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Another View -- Charlie Sherman: In Manchester, we can house the homeless and save money

October 15. 2015 9:18PM

In Manchester, finding permanent housing for the homeless has been a persistent problem. The median rent in the city has risen 8.6 percent in the last decade to reach $1,054 a month, according to the New Hampshire Housing Finance Authority. Even when charitable organizations help the homeless obtain basic skills, getting and keeping an apartment is a financial struggle. But at New Horizons, we have found a program — from the federal government, believe it or not — that has worked.

When I heard the federal government had a possible solution in the fight to end homelessness, I was skeptical. However, after studying the new program, called “Housing First,” I came to the realization that maybe it was worth a try.

Housing First is for the chronically homeless. Many of these individuals have mental health or substance abuse issues, or both. I understand those whose initial reaction is: “Why would you provide these people with their own place; isn’t that just throwing government funds away?” It is an understandable reaction, but the evidence shows it is unfounded.

One of the states that gave this initiative a shot was Utah. In 2005, there were 2,000 chronically homeless in the Beehive State. Rather than ignoring the growing problem, leaders there decided to try the Housing First model. It worked.

Housing First has not only significantly reduced the number of chronically homeless people, but it has saved money to boot.

First, it is quite costly to take care of the homeless. Shelters, emergency room visits, ambulance calls, police, the courts — none of that is cheap. In Colorado, a study found that the average homeless person cost the state $43,000 a year. Housing that person would cost $17,000, for a savings of $26,000 per homeless person per year. In New Hampshire, the cost to house a homeless individual is closer to $12,000.

Politically speaking, no one wants to put a line item in their budget of several hundred thousand dollars, but a cost-benefit analysis shows that over time funding homes for the homeless produces a dramatic savings in addition to moving many chronically homeless people off the streets and into a safer environment.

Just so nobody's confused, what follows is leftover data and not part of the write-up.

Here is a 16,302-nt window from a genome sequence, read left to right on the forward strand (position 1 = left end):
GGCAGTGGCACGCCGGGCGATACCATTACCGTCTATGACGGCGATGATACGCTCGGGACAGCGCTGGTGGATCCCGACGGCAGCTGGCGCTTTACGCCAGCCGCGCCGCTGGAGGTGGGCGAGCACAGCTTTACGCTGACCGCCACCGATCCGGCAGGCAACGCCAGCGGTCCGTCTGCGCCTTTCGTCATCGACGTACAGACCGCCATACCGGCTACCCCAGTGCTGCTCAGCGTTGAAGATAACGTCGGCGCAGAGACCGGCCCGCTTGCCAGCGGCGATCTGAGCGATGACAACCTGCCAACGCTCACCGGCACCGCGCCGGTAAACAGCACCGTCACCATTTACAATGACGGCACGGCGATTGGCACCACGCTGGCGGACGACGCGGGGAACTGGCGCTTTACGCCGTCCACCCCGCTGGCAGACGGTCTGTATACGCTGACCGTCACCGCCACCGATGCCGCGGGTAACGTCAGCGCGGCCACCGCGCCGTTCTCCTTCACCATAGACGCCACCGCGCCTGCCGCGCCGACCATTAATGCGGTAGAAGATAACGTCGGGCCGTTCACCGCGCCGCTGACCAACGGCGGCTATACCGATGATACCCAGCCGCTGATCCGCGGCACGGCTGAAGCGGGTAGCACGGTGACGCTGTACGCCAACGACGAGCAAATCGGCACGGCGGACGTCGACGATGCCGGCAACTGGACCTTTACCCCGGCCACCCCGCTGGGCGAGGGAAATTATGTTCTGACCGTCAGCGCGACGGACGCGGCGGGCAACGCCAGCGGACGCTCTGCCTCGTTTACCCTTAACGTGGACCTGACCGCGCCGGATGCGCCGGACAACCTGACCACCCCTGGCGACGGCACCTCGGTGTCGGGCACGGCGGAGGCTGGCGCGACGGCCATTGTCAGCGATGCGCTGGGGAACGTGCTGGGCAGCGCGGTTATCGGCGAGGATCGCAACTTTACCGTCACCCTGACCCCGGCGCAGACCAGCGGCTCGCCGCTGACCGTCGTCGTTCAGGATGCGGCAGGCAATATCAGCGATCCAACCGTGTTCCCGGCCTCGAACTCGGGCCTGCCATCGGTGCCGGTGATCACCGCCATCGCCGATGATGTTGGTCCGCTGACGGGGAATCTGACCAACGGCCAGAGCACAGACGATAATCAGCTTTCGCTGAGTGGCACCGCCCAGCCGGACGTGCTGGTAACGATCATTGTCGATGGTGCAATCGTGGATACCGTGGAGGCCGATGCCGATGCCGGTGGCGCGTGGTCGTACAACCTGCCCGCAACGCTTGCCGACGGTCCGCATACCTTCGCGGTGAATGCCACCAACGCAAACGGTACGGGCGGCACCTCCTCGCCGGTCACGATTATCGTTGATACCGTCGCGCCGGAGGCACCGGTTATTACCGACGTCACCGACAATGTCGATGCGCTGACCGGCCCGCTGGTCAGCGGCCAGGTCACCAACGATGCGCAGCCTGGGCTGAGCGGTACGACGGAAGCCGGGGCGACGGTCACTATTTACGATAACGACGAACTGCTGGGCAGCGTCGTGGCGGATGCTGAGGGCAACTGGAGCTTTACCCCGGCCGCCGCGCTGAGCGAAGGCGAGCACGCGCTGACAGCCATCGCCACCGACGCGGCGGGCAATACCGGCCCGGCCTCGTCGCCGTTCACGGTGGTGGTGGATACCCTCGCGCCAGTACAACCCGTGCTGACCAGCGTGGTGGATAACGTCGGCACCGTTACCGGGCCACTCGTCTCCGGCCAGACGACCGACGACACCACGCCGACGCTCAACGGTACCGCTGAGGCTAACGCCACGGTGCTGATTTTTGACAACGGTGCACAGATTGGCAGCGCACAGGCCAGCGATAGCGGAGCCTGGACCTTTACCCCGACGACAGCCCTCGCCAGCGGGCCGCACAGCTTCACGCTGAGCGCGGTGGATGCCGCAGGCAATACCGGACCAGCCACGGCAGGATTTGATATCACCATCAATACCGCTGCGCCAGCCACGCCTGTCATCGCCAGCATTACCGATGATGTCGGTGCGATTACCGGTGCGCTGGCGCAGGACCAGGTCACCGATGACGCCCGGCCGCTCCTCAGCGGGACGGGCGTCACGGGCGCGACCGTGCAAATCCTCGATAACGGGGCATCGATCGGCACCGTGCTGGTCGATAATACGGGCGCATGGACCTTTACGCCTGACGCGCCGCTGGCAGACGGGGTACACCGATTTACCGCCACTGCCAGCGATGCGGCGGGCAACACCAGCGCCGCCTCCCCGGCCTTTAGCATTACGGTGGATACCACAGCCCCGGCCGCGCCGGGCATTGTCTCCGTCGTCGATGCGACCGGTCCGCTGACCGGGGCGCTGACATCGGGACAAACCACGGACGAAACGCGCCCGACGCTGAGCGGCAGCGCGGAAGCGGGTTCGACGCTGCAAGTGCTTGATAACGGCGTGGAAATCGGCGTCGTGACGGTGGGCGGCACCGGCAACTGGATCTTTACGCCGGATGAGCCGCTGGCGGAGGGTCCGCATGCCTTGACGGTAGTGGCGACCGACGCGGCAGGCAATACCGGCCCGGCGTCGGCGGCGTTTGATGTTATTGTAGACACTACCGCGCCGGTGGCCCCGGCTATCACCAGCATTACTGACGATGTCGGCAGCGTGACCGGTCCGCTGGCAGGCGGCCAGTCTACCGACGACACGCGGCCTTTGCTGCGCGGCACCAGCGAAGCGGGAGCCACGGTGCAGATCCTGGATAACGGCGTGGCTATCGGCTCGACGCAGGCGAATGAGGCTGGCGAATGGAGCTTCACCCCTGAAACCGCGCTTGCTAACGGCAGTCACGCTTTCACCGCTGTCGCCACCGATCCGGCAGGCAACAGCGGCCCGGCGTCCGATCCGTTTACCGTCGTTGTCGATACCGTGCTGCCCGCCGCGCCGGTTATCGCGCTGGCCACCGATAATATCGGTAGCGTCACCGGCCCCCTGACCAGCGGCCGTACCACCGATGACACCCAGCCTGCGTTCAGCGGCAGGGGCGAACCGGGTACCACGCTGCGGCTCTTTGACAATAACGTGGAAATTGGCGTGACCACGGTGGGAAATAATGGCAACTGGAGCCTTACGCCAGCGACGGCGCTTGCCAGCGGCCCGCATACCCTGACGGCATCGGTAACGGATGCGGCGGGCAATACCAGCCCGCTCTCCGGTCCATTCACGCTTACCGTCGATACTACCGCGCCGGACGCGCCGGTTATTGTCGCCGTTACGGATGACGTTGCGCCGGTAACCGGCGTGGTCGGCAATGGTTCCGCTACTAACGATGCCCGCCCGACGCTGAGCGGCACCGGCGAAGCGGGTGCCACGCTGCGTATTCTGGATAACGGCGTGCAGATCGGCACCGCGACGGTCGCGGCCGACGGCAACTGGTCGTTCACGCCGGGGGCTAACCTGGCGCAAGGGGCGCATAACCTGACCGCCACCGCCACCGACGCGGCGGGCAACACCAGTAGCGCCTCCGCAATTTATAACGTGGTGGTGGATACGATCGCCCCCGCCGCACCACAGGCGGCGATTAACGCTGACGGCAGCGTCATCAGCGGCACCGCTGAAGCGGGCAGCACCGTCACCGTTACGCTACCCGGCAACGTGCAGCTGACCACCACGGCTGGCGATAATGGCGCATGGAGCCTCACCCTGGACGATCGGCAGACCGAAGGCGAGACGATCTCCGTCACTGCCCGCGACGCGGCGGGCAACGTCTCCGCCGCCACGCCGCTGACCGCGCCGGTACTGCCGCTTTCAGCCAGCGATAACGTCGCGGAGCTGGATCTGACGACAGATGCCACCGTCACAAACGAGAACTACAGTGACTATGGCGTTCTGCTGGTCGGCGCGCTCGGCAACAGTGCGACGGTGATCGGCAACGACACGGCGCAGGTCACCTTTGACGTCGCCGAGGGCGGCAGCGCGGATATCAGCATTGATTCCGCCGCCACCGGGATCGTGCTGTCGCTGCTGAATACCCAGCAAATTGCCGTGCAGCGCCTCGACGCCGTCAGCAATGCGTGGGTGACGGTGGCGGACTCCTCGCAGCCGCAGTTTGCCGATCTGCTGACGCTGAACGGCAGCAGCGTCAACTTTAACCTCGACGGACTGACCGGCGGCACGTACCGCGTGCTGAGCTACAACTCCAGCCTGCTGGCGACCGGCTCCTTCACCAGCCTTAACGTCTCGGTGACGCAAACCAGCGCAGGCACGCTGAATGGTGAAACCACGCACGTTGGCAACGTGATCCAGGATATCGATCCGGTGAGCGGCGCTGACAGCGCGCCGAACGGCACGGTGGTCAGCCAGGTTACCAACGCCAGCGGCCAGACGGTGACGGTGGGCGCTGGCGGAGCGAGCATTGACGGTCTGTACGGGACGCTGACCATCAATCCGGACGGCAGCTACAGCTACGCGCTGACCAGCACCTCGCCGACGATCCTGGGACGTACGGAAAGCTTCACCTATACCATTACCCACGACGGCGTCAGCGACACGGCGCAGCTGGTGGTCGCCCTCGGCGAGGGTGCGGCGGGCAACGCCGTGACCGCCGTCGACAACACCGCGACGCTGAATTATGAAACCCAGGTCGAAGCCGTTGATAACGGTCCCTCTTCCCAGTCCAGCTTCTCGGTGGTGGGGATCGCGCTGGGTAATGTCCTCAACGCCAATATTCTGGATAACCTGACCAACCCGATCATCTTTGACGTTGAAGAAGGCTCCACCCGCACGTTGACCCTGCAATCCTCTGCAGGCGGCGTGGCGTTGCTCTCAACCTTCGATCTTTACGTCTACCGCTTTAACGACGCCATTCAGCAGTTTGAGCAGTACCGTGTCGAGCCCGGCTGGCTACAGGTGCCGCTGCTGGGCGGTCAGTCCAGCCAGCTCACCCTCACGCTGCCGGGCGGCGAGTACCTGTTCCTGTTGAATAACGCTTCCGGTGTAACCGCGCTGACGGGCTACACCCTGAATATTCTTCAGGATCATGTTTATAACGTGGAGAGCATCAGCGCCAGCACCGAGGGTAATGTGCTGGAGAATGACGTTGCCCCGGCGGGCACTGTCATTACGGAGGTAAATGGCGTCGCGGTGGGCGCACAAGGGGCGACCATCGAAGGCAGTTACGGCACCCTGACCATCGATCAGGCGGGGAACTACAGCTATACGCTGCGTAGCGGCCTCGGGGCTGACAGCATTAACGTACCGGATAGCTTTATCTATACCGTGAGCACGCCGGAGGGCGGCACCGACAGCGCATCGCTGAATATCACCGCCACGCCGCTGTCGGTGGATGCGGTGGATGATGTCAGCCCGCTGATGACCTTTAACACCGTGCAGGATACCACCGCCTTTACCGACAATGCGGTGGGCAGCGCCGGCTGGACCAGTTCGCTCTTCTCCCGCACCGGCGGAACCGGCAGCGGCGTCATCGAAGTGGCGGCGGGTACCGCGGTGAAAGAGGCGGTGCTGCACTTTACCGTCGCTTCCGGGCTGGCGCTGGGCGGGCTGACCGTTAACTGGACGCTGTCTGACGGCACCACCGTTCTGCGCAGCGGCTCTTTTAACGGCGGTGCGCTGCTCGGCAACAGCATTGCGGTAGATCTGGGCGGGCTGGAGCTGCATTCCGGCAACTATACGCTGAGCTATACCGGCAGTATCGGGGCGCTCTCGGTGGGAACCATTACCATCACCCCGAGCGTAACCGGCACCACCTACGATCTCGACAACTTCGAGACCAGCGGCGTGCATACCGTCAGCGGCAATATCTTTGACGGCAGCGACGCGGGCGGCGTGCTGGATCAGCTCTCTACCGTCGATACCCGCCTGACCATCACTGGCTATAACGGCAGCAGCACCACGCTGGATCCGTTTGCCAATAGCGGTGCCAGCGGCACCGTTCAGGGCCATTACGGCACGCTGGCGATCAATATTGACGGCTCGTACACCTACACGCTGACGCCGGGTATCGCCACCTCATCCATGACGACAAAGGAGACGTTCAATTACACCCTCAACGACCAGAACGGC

The Housing First model includes supportive services and connections to community based programs people need to keep their housing and avoid returning to homelessness. Participation in services is actively encouraged and service providers do what they can to help the person achieve goals related to housing stability.

In communities that have made a commitment to Housing First, they have found high retention rate for participants and fewer chronically homeless on the streets. That is our experience as well.

New Horizons for New Hampshire began participating in Housing First on a small scale last year. We have received $15,000 through the city of Manchester’s CIP funding and have successfully housed three chronically homeless people. The first client we placed has now moved on from the Housing First unit and into his own apartment where he pays his own rent. Although that might not sound like much, these are three individuals who are off the street and have a place to call their own. If they continue to take advantage of the support services that we offer and remain permanently housed, the city will have reduced the number of chronically homeless people and saved money while doing so.

Housing in Manchester remains expensive, but for the chronically homeless this program provides crucial access to the first rung on the housing ladder. Now if our public officials can address the cost of rental housing in the city, many lower-income residents could lift themselves up without the need for government help.

Charlie Sherman is executive director of New Horizons for New Hampshire. He will share his insights about this program and Manchester’s housing problems at the New Hampshire Housing Summit today at the Institute of Politics.

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